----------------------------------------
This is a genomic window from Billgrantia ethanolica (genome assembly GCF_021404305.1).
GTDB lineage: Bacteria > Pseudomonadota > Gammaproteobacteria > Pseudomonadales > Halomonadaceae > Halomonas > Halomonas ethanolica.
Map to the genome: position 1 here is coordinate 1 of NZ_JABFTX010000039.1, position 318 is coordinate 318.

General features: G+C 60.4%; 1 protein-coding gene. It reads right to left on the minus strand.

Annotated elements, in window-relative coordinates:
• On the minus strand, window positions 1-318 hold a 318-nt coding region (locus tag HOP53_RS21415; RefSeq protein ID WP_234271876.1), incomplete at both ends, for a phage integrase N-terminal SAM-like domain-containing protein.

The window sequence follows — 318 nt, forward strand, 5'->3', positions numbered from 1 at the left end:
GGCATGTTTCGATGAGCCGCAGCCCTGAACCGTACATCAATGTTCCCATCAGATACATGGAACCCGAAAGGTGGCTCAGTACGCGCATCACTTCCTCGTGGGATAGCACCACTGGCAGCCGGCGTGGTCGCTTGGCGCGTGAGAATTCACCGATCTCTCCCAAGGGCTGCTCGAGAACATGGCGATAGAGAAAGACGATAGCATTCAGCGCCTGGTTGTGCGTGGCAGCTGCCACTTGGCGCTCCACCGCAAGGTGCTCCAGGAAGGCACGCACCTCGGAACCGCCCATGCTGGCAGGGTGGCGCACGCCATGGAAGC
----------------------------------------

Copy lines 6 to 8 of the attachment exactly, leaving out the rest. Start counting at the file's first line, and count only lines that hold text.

• On the minus strand, window positions 1-318 hold a 318-nt coding region (locus tag HOP53_RS21415; RefSeq protein ID WP_234271876.1), incomplete at both ends, for a phage integrase N-terminal SAM-like domain-containing protein.

The window sequence follows — 318 nt, forward strand, 5'->3', positions numbered from 1 at the left end:
GGCATGTTTCGATGAGCCGCAGCCCTGAACCGTACATCAATGTTCCCATCAGATACATGGAACCCGAAAGGTGGCTCAGTACGCGCATCACTTCCTCGTGGGATAGCACCACTGGCAGCCGGCGTGGTCGCTTGGCGCGTGAGAATTCACCGATCTCTCCCAAGGGCTGCTCGAGAACATGGCGATAGAGAAAGACGATAGCATTCAGCGCCTGGTTGTGCGTGGCAGCTGCCACTTGGCGCTCCACCGCAAGGTGCTCCAGGAAGGCACGCACCTCGGAACCGCCCATGCTGGCAGGGTGGCGCACGCCATGGAAGC